Time for debt restructuring

Updated: 2012-01-11 14:27

By Xiao Gang (China Daily)

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The longer the financial stresses resulting from the European crisis persist the greater the chance some EU banks will fail

Time for debt restructuring

The concept of stress tests originally derived from the procedures used to ensure the robustness of complex engineering structures. In 1995, a financial stress test was initiated by the Madrid-based International Security Commission, which was then adopted by the International Monetary Fund as a tool, particularly during a financial crisis, to assess banks' ability to address major "black swan" events or shocks. It is an important measure that aims at restoring market confidence.

The authorities in the United States and Europe have frequently conducted financial stress tests since the global financial crisis in 2008, yet given the situation in Western countries has developed from a banking crisis to a sovereign debt crisis, and from a economic crisis to an institutional crisis, even an ideological crisis, the stress tests are obviously not enough to fix the banks.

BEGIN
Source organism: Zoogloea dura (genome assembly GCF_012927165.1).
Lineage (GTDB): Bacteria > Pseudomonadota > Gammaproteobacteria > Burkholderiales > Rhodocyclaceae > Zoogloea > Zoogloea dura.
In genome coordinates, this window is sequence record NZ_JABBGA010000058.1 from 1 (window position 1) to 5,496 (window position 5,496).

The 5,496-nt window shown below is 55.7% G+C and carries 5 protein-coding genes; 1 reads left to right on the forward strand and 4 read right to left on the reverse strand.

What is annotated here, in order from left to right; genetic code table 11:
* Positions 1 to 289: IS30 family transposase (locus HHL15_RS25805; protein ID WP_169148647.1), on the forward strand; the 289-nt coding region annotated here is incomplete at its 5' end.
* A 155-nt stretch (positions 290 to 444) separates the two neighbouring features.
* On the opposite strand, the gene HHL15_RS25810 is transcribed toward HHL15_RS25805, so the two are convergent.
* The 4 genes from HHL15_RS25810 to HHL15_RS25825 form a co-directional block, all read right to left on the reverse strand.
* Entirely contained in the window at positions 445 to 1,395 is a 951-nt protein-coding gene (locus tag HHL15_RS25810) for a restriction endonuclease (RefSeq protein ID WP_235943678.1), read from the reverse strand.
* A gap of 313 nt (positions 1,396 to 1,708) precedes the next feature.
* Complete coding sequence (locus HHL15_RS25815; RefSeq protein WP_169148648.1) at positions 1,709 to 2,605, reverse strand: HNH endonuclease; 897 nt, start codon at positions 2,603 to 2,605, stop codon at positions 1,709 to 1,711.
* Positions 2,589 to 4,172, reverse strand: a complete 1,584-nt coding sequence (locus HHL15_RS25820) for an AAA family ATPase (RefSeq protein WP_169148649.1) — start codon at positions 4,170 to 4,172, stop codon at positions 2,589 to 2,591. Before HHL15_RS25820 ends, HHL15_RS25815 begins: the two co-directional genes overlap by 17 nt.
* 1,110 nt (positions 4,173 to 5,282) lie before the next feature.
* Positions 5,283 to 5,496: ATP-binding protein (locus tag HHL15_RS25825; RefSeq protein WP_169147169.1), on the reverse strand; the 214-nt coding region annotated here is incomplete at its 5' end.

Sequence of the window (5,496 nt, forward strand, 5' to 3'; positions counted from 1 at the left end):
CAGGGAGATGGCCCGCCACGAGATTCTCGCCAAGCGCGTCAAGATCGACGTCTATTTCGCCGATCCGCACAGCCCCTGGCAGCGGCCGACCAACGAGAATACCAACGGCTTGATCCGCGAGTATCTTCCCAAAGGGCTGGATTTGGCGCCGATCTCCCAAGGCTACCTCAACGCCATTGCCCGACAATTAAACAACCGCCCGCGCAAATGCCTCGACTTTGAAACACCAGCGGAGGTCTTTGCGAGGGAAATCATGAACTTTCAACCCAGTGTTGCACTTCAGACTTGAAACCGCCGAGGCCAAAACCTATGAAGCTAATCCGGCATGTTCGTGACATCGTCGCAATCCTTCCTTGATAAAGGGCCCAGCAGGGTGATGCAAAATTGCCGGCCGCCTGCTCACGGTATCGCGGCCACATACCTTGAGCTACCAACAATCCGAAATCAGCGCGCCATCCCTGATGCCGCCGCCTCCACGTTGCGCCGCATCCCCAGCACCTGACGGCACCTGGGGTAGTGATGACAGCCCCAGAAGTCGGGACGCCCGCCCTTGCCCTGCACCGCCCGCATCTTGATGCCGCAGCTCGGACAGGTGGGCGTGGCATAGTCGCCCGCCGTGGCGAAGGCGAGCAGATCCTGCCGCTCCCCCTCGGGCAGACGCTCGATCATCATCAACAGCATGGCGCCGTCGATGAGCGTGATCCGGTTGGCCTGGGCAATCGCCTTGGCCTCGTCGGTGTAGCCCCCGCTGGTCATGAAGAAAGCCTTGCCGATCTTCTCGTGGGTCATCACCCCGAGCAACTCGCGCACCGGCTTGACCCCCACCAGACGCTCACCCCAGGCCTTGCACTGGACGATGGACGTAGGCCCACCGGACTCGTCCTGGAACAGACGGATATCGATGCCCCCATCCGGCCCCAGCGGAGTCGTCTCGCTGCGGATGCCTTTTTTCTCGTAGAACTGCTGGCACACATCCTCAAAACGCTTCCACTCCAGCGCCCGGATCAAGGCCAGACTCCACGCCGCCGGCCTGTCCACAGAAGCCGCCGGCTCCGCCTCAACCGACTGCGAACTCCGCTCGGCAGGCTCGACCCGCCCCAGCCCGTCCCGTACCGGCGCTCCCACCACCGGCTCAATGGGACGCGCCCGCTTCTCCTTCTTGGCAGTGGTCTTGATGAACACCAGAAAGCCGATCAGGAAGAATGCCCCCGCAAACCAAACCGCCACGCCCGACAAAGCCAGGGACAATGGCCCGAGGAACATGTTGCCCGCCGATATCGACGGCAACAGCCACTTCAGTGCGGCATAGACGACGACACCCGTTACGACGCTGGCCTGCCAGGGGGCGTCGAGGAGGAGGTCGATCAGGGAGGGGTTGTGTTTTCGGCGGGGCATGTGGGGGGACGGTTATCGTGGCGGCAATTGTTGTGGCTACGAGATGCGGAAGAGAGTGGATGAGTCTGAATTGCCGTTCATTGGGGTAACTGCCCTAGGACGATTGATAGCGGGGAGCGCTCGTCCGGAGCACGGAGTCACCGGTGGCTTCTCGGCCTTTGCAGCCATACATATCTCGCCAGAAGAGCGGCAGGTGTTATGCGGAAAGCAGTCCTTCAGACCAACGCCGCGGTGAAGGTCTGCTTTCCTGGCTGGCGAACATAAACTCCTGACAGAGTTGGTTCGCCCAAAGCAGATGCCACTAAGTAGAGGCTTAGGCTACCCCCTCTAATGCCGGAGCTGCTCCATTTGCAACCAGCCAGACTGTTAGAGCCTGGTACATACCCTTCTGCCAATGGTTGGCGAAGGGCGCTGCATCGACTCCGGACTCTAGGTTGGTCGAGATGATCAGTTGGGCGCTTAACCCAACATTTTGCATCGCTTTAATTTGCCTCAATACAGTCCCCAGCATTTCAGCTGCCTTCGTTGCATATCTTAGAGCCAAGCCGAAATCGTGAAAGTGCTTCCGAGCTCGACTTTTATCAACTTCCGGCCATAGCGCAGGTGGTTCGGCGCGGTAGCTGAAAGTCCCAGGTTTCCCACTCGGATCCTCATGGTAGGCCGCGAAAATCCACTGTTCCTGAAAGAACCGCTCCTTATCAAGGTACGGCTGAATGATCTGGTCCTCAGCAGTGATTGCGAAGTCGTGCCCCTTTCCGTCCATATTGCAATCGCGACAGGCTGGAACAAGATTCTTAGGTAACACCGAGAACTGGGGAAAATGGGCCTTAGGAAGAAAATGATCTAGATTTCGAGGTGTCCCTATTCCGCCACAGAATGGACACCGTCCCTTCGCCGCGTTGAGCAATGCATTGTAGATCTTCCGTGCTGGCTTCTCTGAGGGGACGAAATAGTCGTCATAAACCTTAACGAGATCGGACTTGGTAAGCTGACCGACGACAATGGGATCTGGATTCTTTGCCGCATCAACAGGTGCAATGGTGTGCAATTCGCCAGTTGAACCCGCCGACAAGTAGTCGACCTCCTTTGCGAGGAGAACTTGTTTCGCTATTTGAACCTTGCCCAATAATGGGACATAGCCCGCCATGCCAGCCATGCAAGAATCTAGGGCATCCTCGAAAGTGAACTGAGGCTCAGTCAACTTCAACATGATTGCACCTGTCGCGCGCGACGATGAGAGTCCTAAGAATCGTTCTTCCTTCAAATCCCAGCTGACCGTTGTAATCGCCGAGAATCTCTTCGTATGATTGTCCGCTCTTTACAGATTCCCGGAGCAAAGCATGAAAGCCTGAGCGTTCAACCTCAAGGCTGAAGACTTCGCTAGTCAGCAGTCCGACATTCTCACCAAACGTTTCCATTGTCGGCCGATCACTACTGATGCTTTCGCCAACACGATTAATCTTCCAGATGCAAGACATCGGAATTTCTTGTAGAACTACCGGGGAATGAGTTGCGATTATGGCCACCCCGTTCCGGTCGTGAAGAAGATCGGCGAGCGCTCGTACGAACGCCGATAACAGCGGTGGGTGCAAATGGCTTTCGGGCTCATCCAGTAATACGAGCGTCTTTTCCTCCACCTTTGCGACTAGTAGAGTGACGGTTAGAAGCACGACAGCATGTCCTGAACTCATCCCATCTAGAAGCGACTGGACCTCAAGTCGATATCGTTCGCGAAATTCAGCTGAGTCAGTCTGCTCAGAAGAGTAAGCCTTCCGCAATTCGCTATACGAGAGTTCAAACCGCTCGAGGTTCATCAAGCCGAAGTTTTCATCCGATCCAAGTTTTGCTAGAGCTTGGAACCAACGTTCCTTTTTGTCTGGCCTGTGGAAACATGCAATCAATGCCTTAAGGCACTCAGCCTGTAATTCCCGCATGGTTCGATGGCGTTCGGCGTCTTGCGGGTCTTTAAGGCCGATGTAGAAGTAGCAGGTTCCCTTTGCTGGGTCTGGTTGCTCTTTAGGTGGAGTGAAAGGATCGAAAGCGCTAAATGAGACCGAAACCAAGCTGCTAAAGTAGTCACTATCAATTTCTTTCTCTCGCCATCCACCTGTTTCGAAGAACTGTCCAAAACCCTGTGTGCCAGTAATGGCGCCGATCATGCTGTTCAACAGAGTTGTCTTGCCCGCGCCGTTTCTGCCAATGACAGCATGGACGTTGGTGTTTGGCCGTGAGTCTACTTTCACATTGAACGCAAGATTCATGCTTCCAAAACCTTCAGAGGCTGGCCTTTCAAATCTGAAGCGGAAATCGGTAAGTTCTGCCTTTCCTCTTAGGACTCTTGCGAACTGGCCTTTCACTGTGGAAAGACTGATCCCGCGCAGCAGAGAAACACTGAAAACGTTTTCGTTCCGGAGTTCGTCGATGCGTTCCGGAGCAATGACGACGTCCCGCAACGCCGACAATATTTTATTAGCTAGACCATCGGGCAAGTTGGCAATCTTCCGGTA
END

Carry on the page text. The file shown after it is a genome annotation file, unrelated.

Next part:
In a new round of stress tests in December, the European banks were shown to be weaker than previously thought, with a capital shortfall that had risen from 106 billion euros ($135 billion) in October to 115 billion euros. Even for Germany's banking system, its capital shortfall was nearly triple the result of a previous test, raising the prospect of further taxpayer bail-outs.

The first quarter of 2012 will be crucial for the eurozone, as a large volume of bank and government debt is due for refinancing; banks across the region have been locked out of public funding markets in recent months due to fears of a worsening European sovereign debt crisis.

Banks are reluctant to lend to each other except for overnight borrowing, and the short-term interbank markets or money markets are drying up. Money-market funds in the US, regarded as a big source of dollars for the European banking system, have reduced loans by more than 40 percent in the past six months.